Stress analysis is an engineering discipline that uses many methods to determine the stresses and strains in materials and structures subjected to forces. In continuum mechanics, stress is a physical quantity that expresses the internal forces that neighbouring particles of a continuous material exert on each other, while strain is the measure of the deformation of the material.
Our vast experience in the sector has been developed over years of collaboration with various engineering companies. Since we are able to assess a wide range of plant types (power, chemical, oil & gas, etc.) it is within our capacity to deal with several aspects of planning, including any potential checks on existing plants should breakages occur or instable situations emerge. Our previous experience also allows us to offer valid support regarding audits on documentation produced during the planning stage. Our technical staff mainly uses CAESAR II software.
Along with stress analysis checks, our company prides itself on its vast experience in defining and dimensioning support for plant tubing.
The support has a very important function in the realization of a plant, since it is the component that allows the pipes to move freely due to thermal expansion, vibration or settling of the pipes themselves.
In the design, the dimensioning process consists in identifying the nature of geometric parameters, physical etc. that characterize the work to be carried out and that guarantee at the same time the full functionality in accordance with the technical specifications.
Structural analysis is the determination of the effects of loads on physical structures and their components. Structural analysis employs the fields of applied mechanics, materials science and applied mathematics to compute a structure’s deformations, internal forces, stresses, support reactions, accelerations, and stability. The results of the analysis are used to verify a structure’s fitness for use, often precluding physical tests.
Structural checks on finished parts, checks on pressure vessels in accordance with European, ASME and API 650 regulations. Creation of basic and detailed engineering documentation for:
Finite element method (FEM) through software on both mechanical components and more complex structures. Checking procedures for pressure vessels in accordance with European, ASME and API regulations
The finite element method (FEM) is a numerical method for solving problems of engineering and mathematical physics. It is also referred to as finite element analysis (FEA).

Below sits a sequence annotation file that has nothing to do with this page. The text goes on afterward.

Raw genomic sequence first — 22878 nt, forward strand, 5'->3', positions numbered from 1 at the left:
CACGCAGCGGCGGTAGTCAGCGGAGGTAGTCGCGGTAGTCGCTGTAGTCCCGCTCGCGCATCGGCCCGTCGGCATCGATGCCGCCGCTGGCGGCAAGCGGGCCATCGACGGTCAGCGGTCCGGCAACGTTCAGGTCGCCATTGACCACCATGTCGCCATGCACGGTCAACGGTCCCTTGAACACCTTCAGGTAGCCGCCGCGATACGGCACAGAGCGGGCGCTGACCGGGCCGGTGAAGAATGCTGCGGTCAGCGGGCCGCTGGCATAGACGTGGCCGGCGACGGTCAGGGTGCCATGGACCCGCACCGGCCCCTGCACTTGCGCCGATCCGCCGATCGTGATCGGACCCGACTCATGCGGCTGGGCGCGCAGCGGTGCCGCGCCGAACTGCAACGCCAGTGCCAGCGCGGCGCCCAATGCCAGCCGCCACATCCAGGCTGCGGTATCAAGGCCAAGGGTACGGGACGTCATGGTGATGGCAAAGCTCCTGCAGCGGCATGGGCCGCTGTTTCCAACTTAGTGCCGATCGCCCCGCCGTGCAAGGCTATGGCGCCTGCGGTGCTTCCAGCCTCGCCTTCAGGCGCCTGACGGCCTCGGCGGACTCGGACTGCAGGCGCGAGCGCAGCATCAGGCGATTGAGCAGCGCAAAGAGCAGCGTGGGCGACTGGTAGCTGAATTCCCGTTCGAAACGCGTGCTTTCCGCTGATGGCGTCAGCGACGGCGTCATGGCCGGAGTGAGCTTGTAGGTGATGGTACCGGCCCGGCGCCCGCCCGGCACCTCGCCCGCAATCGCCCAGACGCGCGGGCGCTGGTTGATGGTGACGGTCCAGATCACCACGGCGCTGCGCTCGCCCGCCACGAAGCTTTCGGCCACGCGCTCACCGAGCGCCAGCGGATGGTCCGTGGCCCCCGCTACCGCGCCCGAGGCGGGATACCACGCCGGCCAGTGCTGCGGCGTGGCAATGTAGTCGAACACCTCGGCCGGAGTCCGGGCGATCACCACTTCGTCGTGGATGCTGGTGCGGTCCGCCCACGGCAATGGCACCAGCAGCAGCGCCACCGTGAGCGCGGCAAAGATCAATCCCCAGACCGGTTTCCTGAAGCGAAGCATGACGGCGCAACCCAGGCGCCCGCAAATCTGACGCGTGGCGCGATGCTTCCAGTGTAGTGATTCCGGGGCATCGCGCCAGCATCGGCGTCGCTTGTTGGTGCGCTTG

Piping and support efficiency control
The purpose of the methodology is to allow the plant, after several years of operation, to return in the optimal design conditions through the following steps:
Dimensioning of pressure vessel
A pressure vessel is a container designed to hold gases or liquids at a pressure substantially different from the ambient pressure. Pressure vessels can be dangerous, and fatal accidents have occurred in the history of their development and operation.
Verification and dimensioning of pressure vessels according to the ASME and EN PD5500, the activities are carried out with specific software for the verification of the constituent components of the pressure vessels.
The verification also includes the dimensioning of the nozzles and the definition of the allowable loads on the nozzles according to the WRC EN or PD550, if required you can also dimensioning of components not subject to pressure.
The verifications can be conducted, as well as the operational stability (pressure and temperature), even on occasional loads effects such as wind and earthquake.
Computational Fluid Dynamics (CFD)
Computational fluid dynamics (CFD) is a branch of fluid mechanics that uses numerical analysis and data structures to analyze and solve problems that involve fluid flows. Computers are used to perform the calculations required to simulate the free-stream flow of the fluid, and the interaction of the fluid (liquids and gases) with surfaces defined by boundary conditions. With high-speed supercomputers, better solutions can be achieved, and are often required to solve the largest and most complex problems. Ongoing research yields software that improves the accuracy and speed of complex simulation scenarios such as transonic or turbulent flows. Initial validation of such software is typically performed using experimental apparatus such as wind tunnels. In addition, previously performed analytical or empirical analysis of a particular problem can be used for comparison. A final validation is often performed using full-scale testing, such as flight tests.
CFD is applied to a wide range of research and engineering problems in many fields of study and industries, including aerodynamics and aerospace analysis, weather simulation, natural science and environmental engineering, industrial system design and analysis, biological engineering and fluid flows, and engine and combustion analysis.